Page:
When I first read that book, it occurred to me that the system Orwell was criticizing didn't have to be communism--it could be any system wherein you were told to do something you knew was wrong, but you had to do it anyway. This led to a grounding because my mother accused me of "not even trying to clean my room" after I'd been shut in all morning and told that I would not be allowed out of it until it was cleaned. I had sorted most of my toys into piles by size, and I was proud of that. She was mad that they were still in the middle of the floor. When she declared that I had "done nothing", I replied with something along the lines (can't remember the exact wording) of "Mommy's ability to know what she wasn't here to see is doubleplusungood but still orthodoxy."

After that, I was condemned to spend an entire summer only reading books from the children's section of the library.

I read the book again in both high school and during my undergraduate years in college, and both of those times it seemed to me that the book's critiques of orthodoxy, totalitarianism, and sex-negativity as social control applied just as strongly (if not more strongly) to fundamentalist Christianity and to Catholicism than to communism. Most especially, the idea that orthodoxy was built to perpetuate suffering, and the "boot stamping on a human face forever" speech made me feel this way. The three slogans of the Ministry of Truth did, too, though. "War is peace, Ignorance is strength, Slavery is freedom" was uncomfortably close to the beatitudes I was forced to recite for years after I realized that they were contradictory non-thoughts.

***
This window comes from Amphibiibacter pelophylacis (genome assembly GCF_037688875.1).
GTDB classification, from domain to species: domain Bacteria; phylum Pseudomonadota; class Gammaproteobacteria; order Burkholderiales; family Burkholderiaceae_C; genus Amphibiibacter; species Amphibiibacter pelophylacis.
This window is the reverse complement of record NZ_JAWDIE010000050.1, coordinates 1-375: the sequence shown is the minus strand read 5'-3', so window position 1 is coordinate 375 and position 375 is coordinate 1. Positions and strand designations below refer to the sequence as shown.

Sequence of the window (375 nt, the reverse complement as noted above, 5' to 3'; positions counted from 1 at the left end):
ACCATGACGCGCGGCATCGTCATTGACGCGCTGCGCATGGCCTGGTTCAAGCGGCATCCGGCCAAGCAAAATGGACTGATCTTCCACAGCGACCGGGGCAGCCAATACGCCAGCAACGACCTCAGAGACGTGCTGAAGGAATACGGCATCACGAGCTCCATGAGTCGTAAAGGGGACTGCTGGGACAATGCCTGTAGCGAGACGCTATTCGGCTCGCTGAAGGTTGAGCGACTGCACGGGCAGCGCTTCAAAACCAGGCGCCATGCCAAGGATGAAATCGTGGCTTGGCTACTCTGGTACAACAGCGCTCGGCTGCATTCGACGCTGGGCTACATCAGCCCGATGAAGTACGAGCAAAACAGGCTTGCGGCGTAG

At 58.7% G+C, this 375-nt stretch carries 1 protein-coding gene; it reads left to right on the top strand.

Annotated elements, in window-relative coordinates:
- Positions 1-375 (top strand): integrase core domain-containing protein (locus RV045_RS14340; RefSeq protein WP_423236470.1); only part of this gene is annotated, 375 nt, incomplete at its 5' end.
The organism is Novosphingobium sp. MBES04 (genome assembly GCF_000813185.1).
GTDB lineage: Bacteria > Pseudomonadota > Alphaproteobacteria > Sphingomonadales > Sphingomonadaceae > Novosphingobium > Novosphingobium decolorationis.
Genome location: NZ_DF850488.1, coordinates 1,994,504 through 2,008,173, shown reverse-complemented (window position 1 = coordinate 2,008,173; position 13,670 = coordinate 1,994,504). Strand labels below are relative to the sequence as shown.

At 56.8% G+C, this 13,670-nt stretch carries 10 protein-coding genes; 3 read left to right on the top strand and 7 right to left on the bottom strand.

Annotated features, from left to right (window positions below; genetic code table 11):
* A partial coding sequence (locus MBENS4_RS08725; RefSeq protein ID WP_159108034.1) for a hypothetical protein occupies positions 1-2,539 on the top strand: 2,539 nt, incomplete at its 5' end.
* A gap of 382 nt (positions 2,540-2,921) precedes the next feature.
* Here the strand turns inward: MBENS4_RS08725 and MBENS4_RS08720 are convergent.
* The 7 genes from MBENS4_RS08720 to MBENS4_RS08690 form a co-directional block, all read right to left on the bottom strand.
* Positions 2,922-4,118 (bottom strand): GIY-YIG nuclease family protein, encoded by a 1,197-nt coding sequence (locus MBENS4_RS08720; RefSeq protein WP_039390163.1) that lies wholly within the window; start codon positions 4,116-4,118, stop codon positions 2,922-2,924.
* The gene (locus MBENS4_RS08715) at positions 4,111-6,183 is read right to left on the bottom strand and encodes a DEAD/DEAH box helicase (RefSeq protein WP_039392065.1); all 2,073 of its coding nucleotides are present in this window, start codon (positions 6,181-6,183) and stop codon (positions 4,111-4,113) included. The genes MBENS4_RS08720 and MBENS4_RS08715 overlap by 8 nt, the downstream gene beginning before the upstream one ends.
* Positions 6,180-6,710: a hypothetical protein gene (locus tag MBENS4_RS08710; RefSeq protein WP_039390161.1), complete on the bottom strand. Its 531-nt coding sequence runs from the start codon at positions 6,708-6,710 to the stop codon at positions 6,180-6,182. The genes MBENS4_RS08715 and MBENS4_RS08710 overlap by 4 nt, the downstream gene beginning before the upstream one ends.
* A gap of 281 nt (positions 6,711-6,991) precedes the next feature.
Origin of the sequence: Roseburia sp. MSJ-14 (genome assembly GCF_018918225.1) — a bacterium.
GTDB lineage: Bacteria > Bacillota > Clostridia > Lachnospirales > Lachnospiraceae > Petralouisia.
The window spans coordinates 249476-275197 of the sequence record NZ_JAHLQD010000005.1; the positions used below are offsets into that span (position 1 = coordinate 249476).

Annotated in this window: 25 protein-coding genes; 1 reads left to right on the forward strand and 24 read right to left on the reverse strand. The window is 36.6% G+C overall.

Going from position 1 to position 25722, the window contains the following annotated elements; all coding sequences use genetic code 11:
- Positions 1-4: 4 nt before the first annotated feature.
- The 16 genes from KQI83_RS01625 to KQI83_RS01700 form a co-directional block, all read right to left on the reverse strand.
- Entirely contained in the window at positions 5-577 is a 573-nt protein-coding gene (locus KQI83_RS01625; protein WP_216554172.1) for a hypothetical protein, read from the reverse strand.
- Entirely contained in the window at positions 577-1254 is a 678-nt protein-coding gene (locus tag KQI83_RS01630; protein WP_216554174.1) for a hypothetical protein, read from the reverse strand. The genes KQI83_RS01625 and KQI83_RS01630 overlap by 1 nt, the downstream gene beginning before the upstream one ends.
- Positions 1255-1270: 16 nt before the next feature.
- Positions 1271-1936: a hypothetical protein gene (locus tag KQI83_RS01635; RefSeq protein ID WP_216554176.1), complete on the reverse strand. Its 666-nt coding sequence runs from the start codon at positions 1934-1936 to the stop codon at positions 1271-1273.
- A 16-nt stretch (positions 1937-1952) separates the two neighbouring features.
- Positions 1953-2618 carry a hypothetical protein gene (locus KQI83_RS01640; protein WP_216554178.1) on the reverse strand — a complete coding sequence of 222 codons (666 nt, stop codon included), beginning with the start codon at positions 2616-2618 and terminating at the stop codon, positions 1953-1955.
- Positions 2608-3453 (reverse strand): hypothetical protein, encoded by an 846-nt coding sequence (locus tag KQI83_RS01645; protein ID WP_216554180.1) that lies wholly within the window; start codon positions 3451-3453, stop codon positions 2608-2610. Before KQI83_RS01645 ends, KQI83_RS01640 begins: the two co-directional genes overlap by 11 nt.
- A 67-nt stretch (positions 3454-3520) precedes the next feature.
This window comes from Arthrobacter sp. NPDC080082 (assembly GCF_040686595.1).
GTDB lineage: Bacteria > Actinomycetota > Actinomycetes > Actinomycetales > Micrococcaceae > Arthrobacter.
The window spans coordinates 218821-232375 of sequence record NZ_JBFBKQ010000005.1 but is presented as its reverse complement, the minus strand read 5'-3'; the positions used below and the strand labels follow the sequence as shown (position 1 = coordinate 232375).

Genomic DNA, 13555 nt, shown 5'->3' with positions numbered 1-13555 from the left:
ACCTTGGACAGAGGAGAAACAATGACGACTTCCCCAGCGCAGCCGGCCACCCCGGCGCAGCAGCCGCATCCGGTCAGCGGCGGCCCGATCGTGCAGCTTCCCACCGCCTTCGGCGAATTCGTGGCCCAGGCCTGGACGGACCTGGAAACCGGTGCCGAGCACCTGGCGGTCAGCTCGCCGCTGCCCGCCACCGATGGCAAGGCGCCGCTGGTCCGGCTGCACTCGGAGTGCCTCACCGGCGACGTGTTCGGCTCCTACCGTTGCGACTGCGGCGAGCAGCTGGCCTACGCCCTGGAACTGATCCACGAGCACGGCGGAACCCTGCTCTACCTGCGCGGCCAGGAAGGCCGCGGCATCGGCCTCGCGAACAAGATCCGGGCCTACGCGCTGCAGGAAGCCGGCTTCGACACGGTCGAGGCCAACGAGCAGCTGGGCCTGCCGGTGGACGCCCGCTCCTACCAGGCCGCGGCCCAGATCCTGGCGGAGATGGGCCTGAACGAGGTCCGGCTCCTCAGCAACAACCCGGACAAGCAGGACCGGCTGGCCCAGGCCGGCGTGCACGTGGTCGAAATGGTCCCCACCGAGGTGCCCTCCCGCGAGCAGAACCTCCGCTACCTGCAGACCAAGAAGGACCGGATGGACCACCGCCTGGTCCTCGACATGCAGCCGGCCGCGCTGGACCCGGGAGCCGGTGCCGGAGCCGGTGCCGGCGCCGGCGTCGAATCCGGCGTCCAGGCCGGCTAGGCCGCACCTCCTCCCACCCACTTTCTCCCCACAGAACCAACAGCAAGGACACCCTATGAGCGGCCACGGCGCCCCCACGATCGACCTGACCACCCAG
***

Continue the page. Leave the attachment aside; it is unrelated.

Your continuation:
The sex-negativity was the clincher for me, though. The fact that not only was chastity and purity valued, but that the sex impulse was directly channeled back into veneration for Big Brother and that this redirection of humanity's natural instincts was a key component in the Party's control.... well, if you were raised Catholic, you should be able to see the parallel. Regarding the clergy as being married to (and it is implied, romantically devoted to) Christ, that every passion and impulse returns to him... it has a ring of the Junior Anti-Sex League to it. So, I went into my twenties firmly convinced that 1984 was only about communism on the surface, and that it was in fact a highly subversive critique of organized religion.